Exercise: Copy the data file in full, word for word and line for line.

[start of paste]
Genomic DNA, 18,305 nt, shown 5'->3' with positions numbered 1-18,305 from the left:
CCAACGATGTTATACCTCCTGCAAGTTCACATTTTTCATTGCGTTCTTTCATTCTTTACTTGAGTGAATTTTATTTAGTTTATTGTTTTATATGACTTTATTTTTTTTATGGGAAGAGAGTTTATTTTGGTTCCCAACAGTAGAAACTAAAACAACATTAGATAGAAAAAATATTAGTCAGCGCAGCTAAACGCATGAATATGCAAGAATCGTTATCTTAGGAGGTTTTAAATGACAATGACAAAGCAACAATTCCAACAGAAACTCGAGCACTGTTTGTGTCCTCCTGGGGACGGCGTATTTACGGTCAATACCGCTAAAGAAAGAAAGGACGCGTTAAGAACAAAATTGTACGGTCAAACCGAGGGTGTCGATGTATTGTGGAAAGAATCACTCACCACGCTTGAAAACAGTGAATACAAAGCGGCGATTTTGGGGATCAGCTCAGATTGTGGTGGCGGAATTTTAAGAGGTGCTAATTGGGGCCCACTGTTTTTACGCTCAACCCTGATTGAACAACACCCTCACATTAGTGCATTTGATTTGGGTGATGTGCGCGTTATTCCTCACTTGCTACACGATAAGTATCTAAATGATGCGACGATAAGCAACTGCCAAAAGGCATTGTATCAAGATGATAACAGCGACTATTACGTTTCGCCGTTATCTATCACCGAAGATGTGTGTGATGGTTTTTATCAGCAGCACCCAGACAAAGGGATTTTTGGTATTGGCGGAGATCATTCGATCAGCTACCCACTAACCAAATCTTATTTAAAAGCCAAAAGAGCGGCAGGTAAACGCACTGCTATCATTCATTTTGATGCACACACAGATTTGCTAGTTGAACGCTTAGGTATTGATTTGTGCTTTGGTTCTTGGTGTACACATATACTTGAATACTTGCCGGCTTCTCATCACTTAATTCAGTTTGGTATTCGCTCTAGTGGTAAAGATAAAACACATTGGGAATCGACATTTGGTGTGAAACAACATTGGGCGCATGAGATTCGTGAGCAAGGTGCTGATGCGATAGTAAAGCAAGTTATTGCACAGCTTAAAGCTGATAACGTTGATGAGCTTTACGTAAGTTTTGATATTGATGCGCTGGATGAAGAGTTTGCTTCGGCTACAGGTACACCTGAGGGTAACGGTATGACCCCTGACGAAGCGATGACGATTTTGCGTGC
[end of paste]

Genomic DNA, 18,305 nt, shown 5'->3' with positions numbered 1-18,305 from the left:
CCAACGATGTTATACCTCCTGCAAGTTCACATTTTTCATTGCGTTCTTTCATTCTTTACTTGAGTGAATTTTATTTAGTTTATTGTTTTATATGACTTTATTTTTTTTATGGGAAGAGAGTTTATTTTGGTTCCCAACAGTAGAAACTAAAACAACATTAGATAGAAAAAATATTAGTCAGCGCAGCTAAACGCATGAATATGCAAGAATCGTTATCTTAGGAGGTTTTAAATGACAATGACAAAGCAACAATTCCAACAGAAACTCGAGCACTGTTTGTGTCCTCCTGGGGACGGCGTATTTACGGTCAATACCGCTAAAGAAAGAAAGGACGCGTTAAGAACAAAATTGTACGGTCAAACCGAGGGTGTCGATGTATTGTGGAAAGAATCACTCACCACGCTTGAAAACAGTGAATACAAAGCGGCGATTTTGGGGATCAGCTCAGATTGTGGTGGCGGAATTTTAAGAGGTGCTAATTGGGGCCCACTGTTTTTACGCTCAACCCTGATTGAACAACACCCTCACATTAGTGCATTTGATTTGGGTGATGTGCGCGTTATTCCTCACTTGCTACACGATAAGTATCTAAATGATGCGACGATAAGCAACTGCCAAAAGGCATTGTATCAAGATGATAACAGCGACTATTACGTTTCGCCGTTATCTATCACCGAAGATGTGTGTGATGGTTTTTATCAGCAGCACCCAGACAAAGGGATTTTTGGTATTGGCGGAGATCATTCGATCAGCTACCCACTAACCAAATCTTATTTAAAAGCCAAAAGAGCGGCAGGTAAACGCACTGCTATCATTCATTTTGATGCACACACAGATTTGCTAGTTGAACGCTTAGGTATTGATTTGTGCTTTGGTTCTTGGTGTACACATATACTTGAATACTTGCCGGCTTCTCATCACTTAATTCAGTTTGGTATTCGCTCTAGTGGTAAAGATAAAACACATTGGGAATCGACATTTGGTGTGAAACAACATTGGGCGCATGAGATTCGTGAGCAAGGTGCTGATGCGATAGTAAAGCAAGTTATTGCACAGCTTAAAGCTGATAACGTTGATGAGCTTTACGTAAGTTTTGATATTGATGCGCTGGATGAAGAGTTTGCTTCGGCTACAGGTACACCTGAGGGTAACGGTATGACCCCTGACGAAGCGATGACGATTTTGCGTGC